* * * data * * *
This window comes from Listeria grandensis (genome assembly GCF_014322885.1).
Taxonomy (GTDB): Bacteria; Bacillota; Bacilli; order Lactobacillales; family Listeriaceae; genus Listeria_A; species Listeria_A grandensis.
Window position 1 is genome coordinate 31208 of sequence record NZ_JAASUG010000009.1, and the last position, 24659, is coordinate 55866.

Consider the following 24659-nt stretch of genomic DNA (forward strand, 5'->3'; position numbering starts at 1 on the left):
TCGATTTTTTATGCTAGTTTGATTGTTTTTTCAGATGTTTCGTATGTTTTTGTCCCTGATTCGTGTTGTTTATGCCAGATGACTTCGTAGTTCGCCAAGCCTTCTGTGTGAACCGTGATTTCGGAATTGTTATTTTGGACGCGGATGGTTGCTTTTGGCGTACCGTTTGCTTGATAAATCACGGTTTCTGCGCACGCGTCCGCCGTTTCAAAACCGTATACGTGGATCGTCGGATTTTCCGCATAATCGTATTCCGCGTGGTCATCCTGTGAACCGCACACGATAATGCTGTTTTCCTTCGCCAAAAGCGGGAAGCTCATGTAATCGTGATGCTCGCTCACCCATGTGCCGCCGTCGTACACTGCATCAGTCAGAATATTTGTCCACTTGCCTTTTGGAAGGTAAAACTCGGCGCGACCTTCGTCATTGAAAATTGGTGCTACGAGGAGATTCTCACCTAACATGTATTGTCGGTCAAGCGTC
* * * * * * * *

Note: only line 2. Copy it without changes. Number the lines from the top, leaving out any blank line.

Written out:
Taxonomy (GTDB): Bacteria; Bacillota; Bacilli; order Lactobacillales; family Listeriaceae; genus Listeria_A; species Listeria_A grandensis.